Excellent blocking lesser-known key to Illinois volleyball success

Michelle Bartsch and Johannah Bangert aren’t sure when exactly their nickname was born. They just know it started during a radio broadcast of a match earlier this season and has stuck ever since.

Regardless, the “Killer B” blocking duo has propelled the defensive-minded Illinois volleyball team (16-3, 8-2) to a seven-match winning streak and a No. 6 national ranking.

“I think we have been doing well because we have such good players, with Jo in the middle and Michelle on the right side and Hillary (Haen) having experience from last year, it’s a really good system,” head coach Kevin Hambly said.

The Illini hold a 187.5-127 advantage over opponents for the whole year and have out-blocked eight of their 10 conference opponents, including Ohio State (17-7), Michigan (15-3), Purdue (17.5-10), Indiana (9.5-5), Wisconsin (19-5) and Iowa (16-8).

Illinois uses a blocking system called the read system. With this strategy, blockers read the hitters during the attack and decisions are made on the fly, making Illini blockers unpredictable. The blockers do not move until the ball is released by the opponent’s setter. This works because the opponents do not know which hitter is being blocked.

“The biggest thing for us is that our system requires a lot of teamwork,” Hambly said. “Most systems say, ‘OK, middle hitter you focus on the middle hitter, left side-right side, right side-left side.’ But for us, we have three blockers at the net, we got to stop everything.”

Blocking systems the Illini don’t use include “fronting,” where a certain blocker, called the quick hitter, defends the ball every time, or “passing,” where the middle blocker reacts sooner. In these systems players are moving before the point even begins, which may result in the wrong person being blocked.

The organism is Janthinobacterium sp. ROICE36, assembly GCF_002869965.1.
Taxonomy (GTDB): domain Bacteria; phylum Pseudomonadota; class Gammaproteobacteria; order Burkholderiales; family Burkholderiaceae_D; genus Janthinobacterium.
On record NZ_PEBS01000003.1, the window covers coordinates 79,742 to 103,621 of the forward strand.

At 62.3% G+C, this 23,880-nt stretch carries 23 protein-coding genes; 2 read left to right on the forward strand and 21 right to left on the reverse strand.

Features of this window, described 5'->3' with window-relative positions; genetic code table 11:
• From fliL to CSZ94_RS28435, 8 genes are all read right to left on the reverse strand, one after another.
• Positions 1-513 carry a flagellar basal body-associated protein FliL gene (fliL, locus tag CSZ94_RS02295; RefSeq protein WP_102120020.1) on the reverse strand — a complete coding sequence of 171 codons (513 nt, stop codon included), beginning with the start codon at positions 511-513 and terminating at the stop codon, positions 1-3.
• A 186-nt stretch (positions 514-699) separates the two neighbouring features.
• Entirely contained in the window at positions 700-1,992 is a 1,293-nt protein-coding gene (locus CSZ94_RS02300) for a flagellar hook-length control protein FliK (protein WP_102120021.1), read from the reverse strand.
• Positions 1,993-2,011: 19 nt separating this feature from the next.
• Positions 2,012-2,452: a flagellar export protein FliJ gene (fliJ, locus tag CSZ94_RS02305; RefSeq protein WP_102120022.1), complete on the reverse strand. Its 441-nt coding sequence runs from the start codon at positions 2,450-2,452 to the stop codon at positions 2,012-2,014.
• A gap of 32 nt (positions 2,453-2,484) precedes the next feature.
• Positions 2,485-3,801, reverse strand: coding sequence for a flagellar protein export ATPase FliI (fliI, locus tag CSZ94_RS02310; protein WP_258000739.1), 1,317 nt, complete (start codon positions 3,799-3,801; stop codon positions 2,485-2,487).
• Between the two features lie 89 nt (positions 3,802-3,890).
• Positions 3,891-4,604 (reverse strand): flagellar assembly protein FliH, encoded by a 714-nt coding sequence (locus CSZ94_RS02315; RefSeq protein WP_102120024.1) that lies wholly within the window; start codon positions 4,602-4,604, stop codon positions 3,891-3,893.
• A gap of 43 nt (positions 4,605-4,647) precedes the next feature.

“The blocking system we run is absolutely perfect for me because I am a smaller but quicker middle,” Bangert said. “It really allows me to use my speed going along the net to get a good look and make sure I am getting the right move.”

Bangert is currently leading the nation in blocks, posting 1.67 average blocks per a set. She tied the school record twice this season with 13 block-assists. Bangert also won Big Ten Defensive Player of the Week twice this season.

“I ended up last year as No. 1 (in blocks) and it’s definitely something I would like to do again, and more importantly it’s exciting because I know that my blocking is helping our team out,” Bangert said.

Hambly said Bangert is a great blocker because she has really good eyes, which is essential for a middle blocker. She has to watch what the setter is doing and then move and react quickly.

“(Johannah) has done a lot of eye work to improve, and her block is just natural. She may not be tall, but she makes up for it in speed,” Hambly said. “She’s dynamic and she works really well with the system, that’s why we recruited her.”

Also stepping forward as a blocker this season has been freshman Erin Johnson, who is getting used to the new system.

Hambly said blocking is the hardest skill to adjust to at the collegiate level, but after a rough start, Johnson is “not even a freshman anymore, she plays more like a sophomore blocker.”

Johnson has 60 blocks this season. Her best match was last weekend, when she had one solo block and six block-assists against Iowa.

“Our blocking system takes a lot of discipline and that discipline is pretty hard to get used to,” Johnson said. “I am not used to such a dynamic block, you really need to go up aggressively and stop the ball.”

In a dynamic and aggressive blocking system, it is essential for good communication between the blockers. Bangert said the Illini use hand signals and talk a lot at the net to make sure “everybody knows exactly what we are doing.”

“The thing that outsiders don’t always realize is that the block is kind of like the front line of the defense,” Bangert said. “We might not always get the touches or the blocks, but as long as we get up there it’s a lot easier for the defense to move around, putting up a good block helps the back row a lot.”